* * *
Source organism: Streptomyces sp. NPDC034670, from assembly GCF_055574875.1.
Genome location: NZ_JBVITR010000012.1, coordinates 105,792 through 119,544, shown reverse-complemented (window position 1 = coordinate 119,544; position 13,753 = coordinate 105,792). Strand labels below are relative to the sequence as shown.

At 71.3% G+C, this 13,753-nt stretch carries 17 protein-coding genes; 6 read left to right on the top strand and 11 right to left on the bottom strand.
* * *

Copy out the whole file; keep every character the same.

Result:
Source organism: Streptomyces sp. NPDC034670, from assembly GCF_055574875.1.
Genome location: NZ_JBVITR010000012.1, coordinates 105,792 through 119,544, shown reverse-complemented (window position 1 = coordinate 119,544; position 13,753 = coordinate 105,792). Strand labels below are relative to the sequence as shown.

At 71.3% G+C, this 13,753-nt stretch carries 17 protein-coding genes; 6 read left to right on the top strand and 11 right to left on the bottom strand.